The issue has even reached the attention of Democratic candidate Elizabeth Warren who took to Twitter to discuss the importance of listening to the report. She has made climate change one of her key platform issues for her campaign and has vowed to invest money to help curtail this crisis. 

“The devastating impacts of climate change in Puerto Rico have been made worse by decades of neglect and racism. Justice must be at the center of our response to the climate crisis and that’s why I will invest $1 trillion in vulnerable communities,” 

READ: Activists Interrupt Harvard-Yale Football Game To Protest Climate Change And Cancel Puerto Rico Debt Holdings

Joe Biden Released A New Platform Regarding Puerto Rico And Hopes To See The Island Get The Respect It Deserves

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Joe Biden Released A New Platform Regarding Puerto Rico And Hopes To See The Island Get The Respect It Deserves

No Malarkey Tour

Vice President Joe Biden didn’t hold back when lambasting the Trump administration’s mishandling of Puerto Rico in an op-ed for the Orlando Sentinel. Biden called for an overhaul of the federal government’s treatment of the territory, insisting that Puerto Ricans are American citizens and should be treated as such. 

The former vice president suggested Trump unleashed “the evils of bigotry and callous inhumanity,” with his response to Hurricane Maria. He also called for increasing the minimum wage to $15, creating a federally sourced technical infrastructure for the island in much need of rebuilding, and tripling funding for Title I schools

Placing the opinion piece in a local Florida paper may demonstrate Biden’s campaign efforts to reach Latinx voters, considering the high population of Latinxs with Carribean ancestry in the state.  Following the release of his plan, 25 Puerto Rican leaders endorsed his candidacy. 

Governor Alejandro García Padilla and 24 other Puerto Rican elected officials in Florida including state Rep. Amy Mercado, D-Orlando, and state Sen. Vic Torres, D-Kissimmee endorsed Biden today, according to the Sun-Sentinel.

Biden wants to provide structure to a Hurricane Maria-wrecked Puerto Rico.

Among calling out his callousness, Biden said Trump “abandoned his responsibility” to provide aid and recovery support to the island after Hurricane Maria. 

“His behavior after Maria — lying about relief efforts, blocking aid, mocking survivors, robbing the island of the assistance it’s legally entitled to — is a stain on our nation. His actions insult the memory of the estimated nearly 3,000 souls who died during and after the storm, as well as the over one million who have struggled without power in the wreckage,” Biden wrote in the Orlando paper. 

The VP called for a federal effort to rebuild the island along with the trust of the U.S. citizens who live there. Biden praises the fortitude and mobilizations of Puerto Ricans who have continued to speak truth to power and sought to repair an island wounded by governmental neglect and natural disasters. 

If elected, Biden will create a federal working group to provide resources and technical support to the island. 

“To ensure that supporting Puerto Rico is an Administration-wide priority, the working group will consist of advisers designated by each federal agency and led by a point person who will report directly to me,” he wrote. 

Biden wants mainland companies to invest in Puerto Rico. 

A special section of the VP’s $1.3 trillion infrastructure plan along with efforts to get mainland companies to invest in Puerto Rico will fund roads, bridges, powerlines, and broadband access to the island, while providing tens of thousands of new jobs, according to Biden. A part of this plan is also investing in entrepreneurs who already live on the island.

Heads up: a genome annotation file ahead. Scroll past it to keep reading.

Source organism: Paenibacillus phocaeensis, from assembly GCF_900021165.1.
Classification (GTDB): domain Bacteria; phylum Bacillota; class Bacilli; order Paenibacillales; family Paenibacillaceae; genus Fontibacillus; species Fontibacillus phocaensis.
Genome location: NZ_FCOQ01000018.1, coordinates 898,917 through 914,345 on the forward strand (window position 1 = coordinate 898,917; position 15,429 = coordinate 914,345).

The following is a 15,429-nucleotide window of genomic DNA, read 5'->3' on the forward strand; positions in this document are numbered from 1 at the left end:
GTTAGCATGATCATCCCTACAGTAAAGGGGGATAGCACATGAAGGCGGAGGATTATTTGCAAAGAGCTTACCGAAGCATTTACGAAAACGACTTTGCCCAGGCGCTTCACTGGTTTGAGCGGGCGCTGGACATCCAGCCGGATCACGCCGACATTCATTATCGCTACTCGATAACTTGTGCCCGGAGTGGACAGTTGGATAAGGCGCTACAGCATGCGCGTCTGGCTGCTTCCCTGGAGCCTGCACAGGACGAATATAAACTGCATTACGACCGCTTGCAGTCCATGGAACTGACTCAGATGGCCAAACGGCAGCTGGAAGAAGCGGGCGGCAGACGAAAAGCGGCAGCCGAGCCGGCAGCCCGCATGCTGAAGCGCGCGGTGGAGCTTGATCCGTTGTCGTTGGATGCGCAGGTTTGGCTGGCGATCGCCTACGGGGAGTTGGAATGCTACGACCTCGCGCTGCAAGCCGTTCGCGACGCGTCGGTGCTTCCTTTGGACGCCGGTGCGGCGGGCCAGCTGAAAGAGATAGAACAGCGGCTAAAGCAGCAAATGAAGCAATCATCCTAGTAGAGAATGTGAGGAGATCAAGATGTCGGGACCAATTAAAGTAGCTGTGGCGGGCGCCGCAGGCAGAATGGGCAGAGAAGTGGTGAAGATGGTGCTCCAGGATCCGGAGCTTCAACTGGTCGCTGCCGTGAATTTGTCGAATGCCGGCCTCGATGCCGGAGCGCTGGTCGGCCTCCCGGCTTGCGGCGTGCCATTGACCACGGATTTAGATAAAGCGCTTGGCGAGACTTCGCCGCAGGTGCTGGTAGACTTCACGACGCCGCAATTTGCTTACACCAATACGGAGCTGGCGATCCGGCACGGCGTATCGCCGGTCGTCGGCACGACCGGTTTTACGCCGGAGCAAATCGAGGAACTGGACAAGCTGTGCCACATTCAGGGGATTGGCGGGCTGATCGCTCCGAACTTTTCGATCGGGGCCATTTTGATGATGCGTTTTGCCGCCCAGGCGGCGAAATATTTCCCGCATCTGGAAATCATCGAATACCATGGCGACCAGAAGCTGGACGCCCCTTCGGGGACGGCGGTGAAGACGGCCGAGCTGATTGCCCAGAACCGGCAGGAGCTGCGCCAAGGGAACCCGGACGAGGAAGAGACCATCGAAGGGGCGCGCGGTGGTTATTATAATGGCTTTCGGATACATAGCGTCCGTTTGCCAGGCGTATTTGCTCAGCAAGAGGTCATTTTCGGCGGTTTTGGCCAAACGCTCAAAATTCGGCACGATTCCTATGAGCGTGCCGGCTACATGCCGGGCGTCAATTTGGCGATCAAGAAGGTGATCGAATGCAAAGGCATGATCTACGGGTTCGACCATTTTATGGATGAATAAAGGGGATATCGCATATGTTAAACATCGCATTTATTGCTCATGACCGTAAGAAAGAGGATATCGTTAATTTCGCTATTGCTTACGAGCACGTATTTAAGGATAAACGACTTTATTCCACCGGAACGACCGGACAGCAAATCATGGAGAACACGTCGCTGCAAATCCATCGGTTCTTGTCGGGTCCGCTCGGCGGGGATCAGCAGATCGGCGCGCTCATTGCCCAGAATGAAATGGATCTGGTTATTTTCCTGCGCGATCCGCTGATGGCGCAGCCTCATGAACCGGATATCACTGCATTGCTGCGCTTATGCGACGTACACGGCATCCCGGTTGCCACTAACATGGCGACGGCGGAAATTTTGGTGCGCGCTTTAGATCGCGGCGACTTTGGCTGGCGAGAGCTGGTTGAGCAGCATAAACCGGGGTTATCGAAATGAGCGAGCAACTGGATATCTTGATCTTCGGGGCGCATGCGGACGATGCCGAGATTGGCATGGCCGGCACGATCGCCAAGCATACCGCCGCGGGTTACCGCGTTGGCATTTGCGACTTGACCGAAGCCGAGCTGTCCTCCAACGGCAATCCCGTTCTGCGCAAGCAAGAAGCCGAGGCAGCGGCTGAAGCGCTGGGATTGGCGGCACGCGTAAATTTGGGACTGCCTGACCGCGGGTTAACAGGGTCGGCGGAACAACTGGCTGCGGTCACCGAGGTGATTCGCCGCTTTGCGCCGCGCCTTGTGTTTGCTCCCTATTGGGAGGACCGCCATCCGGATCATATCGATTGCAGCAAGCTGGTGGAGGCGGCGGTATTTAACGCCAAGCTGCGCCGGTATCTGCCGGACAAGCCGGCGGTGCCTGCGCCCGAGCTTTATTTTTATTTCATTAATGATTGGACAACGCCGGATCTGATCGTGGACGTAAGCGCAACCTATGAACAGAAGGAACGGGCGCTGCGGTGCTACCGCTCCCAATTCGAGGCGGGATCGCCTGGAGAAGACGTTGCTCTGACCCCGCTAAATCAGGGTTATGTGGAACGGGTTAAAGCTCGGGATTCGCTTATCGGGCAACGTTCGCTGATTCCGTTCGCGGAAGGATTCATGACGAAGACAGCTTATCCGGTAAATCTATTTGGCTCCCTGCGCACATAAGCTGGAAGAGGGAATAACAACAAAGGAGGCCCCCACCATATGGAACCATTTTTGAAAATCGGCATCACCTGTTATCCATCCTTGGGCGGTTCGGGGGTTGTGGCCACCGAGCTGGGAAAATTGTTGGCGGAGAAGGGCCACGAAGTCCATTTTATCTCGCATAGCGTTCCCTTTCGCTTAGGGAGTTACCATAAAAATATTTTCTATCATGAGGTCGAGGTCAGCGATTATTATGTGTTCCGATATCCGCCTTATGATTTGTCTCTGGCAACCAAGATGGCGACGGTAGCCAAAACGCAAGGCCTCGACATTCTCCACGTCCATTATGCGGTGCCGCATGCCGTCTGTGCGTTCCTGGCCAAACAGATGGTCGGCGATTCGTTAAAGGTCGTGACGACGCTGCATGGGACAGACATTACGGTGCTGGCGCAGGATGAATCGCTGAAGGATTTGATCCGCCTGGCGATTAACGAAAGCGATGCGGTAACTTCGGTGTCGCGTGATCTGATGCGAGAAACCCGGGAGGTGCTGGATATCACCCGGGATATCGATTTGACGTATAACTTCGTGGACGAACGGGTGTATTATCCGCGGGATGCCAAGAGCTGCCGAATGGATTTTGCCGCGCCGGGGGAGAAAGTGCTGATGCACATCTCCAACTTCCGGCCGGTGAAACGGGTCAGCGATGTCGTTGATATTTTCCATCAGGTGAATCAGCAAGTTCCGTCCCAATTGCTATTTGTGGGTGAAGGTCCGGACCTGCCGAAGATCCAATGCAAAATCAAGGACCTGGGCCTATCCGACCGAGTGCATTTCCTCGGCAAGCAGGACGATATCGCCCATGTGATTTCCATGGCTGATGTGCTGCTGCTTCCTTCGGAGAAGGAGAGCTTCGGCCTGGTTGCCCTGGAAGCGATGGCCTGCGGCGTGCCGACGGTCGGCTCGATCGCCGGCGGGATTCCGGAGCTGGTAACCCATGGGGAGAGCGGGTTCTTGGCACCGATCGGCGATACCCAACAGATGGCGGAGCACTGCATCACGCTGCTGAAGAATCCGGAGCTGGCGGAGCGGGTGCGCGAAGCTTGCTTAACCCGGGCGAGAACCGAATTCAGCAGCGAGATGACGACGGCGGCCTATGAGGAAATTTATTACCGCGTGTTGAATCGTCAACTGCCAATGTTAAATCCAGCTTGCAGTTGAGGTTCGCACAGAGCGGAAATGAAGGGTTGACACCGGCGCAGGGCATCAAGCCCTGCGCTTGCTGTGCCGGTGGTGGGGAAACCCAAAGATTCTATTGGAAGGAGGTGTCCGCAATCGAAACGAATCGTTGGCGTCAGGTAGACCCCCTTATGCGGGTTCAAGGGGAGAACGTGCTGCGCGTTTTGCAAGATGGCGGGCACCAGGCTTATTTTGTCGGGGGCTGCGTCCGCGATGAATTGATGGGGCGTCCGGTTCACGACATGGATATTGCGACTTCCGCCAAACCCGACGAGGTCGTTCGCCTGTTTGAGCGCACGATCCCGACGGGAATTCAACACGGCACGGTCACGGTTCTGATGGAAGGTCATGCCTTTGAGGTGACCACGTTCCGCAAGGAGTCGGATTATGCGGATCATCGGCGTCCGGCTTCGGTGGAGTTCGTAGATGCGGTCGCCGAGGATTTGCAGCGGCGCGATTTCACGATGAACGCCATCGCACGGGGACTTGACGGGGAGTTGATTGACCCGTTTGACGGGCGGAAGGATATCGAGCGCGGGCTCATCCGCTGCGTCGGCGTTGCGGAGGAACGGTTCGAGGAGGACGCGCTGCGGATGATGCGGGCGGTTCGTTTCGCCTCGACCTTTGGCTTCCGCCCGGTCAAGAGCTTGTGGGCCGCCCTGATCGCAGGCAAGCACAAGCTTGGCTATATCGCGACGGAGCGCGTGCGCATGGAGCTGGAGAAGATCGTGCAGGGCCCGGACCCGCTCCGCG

“I will expand programs that support island entrepreneurs and small businesses, like the State Small Business Credit Initiative, which has drawn tens of millions of dollars in new investment on the island, and programs that will further ignite economic growth like the New Markets Tax Credit program,” Biden wrote. 

Biden’s plan, like many candidates, is moderate and uses the language of fostering change without really using the necessary language of reckoning with the past. 

Does Biden support statehood in Puerto Rico? It’s unclear.

As Latino Rebels noted in his plan, there is “no specific mention of Puerto Rico’s debt crisis, the island-colony’s Fiscal Control Board or current reframing or revisiting of PROMESA, including a cancellation of debt. It also makes no mention of the Jones Act or its possible repeal. The words ‘colony’ or ‘colonialism’ aren’t in the opinion piece either. Neither are words like ‘statehood’ or ’51st state.’”

PR51st does, however, note that in 2012 Biden seemed to support statehood and encouraged Puerto Ricans to fight for statehood. 

“I have always found Puerto Rico’s current political status as something very bizarre. My word of advice to you, and all Puerto Ricans, is that you continue to fight hard until you reach your goal of equality, and we shall act,” Biden said in 2012.

PR51st says Biden “probably does” support statehood. In the Washington Post’s assessment of candidates’ stances, Biden is the only candidate labeled “unclear/no response.” The three other major frontrunners Bernie Sanders, Elizabeth Warren, and Pete Buttigieg are in the “let them decide” column. 

Biden ends his op-ed with a call to defeat Trump as the only path forward for any chance to save Puerto Rico in the near future at all. 

“So we must defeat Donald Trump. It’s the foundation on which every other policy, and every hope of progress across our nation, depends. It’s the single most important political act that we, together as Americans, can take — to rebuild Puerto Rico, and to rescue the character of our nation,” he wrote.